How To Fix Your Leaking Bath Problems

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  • Author Scott Rodgers
  • Published June 25, 2009
  • Word count 918

There's nothing much more pleasant after you've had a tough day than to at last relax, pour a delicious drink, get the book or a magazine and take a long, hot bath. All the annoyances from the day are soothed away and at last it is possible to relax and life appears a gorgeous thing.

Then you notice a drip, just a small drip, but in the silence it grows into a very loud drip. Then your brain clicks into focus and you understand this might mean there's a problem. You attempt to pay it no attention, you just want to forget all your concerns and relax, but that drip just keeps on loudly dripping.

This is when it's important to overcome your fatigue and ensure you do something about this drip. At the least, it's wasting water and water is becoming a precious resource in these times of climate change. Any chance to save water is going to help everybody to protect the planet. One little drip could not appear much, but if you multiply that by the millions of houses that have dripping faucets, that's a significant amount of water. You're also wasting your well-earned cash, especially if it's hot water. And there's a considerable risk from the impact of rot and mould on your home.

So, depending upon your personality, it is probable that you will either grimace and resolutely get out of the bathtub, or you could shout and yell, or you could smile sweetly and view this as one of life's little challenges.

However you react, it is necessary to do something about the leak. Water has its way of leaking inside of places that can create rot and mould and inflict damage upon various other things.

If there's just a drip as I have described, it's one of the easier problems you could come across in your home's plumbing. The first thing to check is if it's a worn down washer.

If this is the case, switch off your water's supply. Yes, it does sound too simple to even bother talking about, but you would be surprised at the number of people who don't and come face to face with a flooded room as the water shoots up and out of the faucet.

This could be only frustrating in the warmer months as it is possible to get dry easily, but it's downright not very pleasant to experience in the colder months as the water can be numbingly cold. So, switch off the water and when you have done this, then remove the faucet. You will then quickly have the ability to check if it's the washer that has worn down.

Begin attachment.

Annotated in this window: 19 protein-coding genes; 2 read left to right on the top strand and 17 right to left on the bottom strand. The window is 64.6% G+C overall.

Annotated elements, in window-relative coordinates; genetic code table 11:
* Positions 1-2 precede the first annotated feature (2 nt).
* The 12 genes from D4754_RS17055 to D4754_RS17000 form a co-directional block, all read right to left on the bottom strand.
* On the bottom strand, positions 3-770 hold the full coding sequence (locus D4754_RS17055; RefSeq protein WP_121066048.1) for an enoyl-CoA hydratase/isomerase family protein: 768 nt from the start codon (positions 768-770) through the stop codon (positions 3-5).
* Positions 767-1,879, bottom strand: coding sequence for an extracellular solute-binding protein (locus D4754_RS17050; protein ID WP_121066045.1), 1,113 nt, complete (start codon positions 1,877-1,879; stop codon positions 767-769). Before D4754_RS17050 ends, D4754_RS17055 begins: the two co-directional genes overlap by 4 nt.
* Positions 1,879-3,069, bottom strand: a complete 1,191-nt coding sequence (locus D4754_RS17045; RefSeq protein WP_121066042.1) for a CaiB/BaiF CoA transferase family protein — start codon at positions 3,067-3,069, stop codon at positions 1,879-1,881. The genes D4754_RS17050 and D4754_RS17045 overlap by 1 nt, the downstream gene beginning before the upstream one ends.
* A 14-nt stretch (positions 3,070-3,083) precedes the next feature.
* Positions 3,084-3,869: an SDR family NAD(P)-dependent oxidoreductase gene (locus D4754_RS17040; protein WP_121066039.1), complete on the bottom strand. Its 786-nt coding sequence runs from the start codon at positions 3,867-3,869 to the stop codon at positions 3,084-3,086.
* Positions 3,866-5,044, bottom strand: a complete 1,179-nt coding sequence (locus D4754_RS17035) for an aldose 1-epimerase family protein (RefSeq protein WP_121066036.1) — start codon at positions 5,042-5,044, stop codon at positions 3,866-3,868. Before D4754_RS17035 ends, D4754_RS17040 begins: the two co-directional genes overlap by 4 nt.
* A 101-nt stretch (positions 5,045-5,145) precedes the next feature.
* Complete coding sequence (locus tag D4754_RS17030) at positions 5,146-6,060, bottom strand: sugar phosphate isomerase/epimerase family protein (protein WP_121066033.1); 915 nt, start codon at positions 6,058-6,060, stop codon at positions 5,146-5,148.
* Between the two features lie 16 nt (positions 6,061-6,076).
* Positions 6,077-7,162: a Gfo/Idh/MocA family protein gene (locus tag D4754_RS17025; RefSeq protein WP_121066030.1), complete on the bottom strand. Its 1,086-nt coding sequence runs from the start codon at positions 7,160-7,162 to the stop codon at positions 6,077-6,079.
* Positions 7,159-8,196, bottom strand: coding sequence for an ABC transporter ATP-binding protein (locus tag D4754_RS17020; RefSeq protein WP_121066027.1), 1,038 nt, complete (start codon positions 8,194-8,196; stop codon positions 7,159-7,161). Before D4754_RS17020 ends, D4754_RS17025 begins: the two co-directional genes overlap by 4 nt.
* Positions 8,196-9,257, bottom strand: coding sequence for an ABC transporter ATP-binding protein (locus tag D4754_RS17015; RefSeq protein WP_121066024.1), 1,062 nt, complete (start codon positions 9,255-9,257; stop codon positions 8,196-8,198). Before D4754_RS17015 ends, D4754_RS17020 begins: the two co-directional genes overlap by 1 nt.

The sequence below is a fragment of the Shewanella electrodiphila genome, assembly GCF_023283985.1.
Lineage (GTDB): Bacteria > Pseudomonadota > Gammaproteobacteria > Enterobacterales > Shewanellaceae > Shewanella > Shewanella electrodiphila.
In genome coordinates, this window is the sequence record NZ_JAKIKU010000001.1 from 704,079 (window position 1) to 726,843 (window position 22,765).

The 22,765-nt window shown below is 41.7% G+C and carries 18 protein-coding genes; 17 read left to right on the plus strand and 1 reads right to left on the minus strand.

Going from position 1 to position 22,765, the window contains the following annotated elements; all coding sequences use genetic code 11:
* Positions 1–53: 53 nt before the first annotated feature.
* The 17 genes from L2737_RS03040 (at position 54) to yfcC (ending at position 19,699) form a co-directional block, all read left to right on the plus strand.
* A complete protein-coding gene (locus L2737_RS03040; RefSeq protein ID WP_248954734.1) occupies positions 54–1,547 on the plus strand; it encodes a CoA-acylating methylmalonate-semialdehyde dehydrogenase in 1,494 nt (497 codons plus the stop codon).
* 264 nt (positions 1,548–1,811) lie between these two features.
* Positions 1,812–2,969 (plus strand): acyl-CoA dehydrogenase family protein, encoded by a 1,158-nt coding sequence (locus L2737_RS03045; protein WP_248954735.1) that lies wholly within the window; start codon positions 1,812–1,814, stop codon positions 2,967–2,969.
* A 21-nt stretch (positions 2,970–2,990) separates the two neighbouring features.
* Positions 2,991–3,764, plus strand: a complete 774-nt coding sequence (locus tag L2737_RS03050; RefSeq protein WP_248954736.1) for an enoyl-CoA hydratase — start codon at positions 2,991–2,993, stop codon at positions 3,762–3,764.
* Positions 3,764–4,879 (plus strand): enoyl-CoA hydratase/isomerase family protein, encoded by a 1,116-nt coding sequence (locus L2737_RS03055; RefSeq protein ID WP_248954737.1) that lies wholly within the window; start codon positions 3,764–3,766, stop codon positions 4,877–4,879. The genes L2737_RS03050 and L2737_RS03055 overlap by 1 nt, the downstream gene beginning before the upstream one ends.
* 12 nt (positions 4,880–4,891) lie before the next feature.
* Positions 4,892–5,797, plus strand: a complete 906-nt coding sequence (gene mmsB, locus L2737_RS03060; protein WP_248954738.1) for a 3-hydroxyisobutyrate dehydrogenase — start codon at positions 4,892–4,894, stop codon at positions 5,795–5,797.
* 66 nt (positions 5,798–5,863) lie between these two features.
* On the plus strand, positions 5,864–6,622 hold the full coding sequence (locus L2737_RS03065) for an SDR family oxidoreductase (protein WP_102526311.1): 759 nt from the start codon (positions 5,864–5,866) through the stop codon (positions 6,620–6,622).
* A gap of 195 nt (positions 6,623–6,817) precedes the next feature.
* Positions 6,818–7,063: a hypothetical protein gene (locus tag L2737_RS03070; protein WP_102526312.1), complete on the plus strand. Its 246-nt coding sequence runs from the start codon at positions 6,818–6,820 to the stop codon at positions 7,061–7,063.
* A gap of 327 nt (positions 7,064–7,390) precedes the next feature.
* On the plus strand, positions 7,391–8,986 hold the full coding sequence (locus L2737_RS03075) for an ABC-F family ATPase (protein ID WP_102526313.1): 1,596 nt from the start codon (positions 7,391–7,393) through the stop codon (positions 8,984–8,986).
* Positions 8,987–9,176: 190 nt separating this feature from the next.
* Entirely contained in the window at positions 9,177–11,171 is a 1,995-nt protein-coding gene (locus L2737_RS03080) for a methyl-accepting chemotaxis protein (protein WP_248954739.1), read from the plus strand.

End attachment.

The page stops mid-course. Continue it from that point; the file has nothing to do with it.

If it is not the washer, it could be the brass seat to be found behind the washer. If you have the correct seating wrench and you know what you're doing, it is not too difficult to fix. On the other hand, if you haven't done it previously, call your trusted plumber. You could just make the problem even worse by guessing how to fix it.

As I have previously outlined, if there's just a leak in the faucet then you're lucky. Even if there is the need to call the plumber it is not a large task. If, however, while you are enjoying a bath after a especially frustrating day and you notice that there's an unaccounted for pool of water in some place in the bathroom, you aren't going to become much happier in a hurry.

The leak from the bath could be from underneath the bathtub itself, but the pool of water is often to be found to a degree away from the bathtub. The reason is that the water is running along the pipes prior to dripping. It is important to call the plumber in to investigate straight away. Water has an frustrating way of making more problems such as rot and mould and, if you leave it for a while, you could require to get a drywall repair or replace your floor.

Once the plumber has dropped by to inspect, ensure you ask if it will be less expensive to replace the entire bathtub than fix it. This could oftentimes be true, and if you own a normal new bathtub, it's a good possibility. You could, however, have an older designer bathtub which you especially love, probably because it's deeper and longer, in which case fixing it rather than buying a new bathtub will more than likely be the preferred option.

The plumber could suggest that the bathtub repair cost will be more than you can afford at the moment. If this is true, do ensure that you fix the damage to your home created by the dripping water. You can do without a bath for a while, but leaving water damage can result in considerable problems in the short and long-term. This is especially the case if your bathtub is not on the ground floor. It could be that the water has caused your ceiling to crumble and crack and you will have to call in a contractor who is experienced in drywall work. You will also have to ensure you get in someone to get rid of any mould so that you don't have any problems in the future.

Delimited Author Bio Resource Box

Scott Rodgers is a recently retired Los Angeles plumber and is an expert in bathrooms and plumbing. For more useful tips and information, visit Scott’s website:

Scott Rodgers has recently retired as a Los Angeles plumber and he loves to share his many years experience of baths and plumbing. For more useful tips and information, visit Scott’s website:

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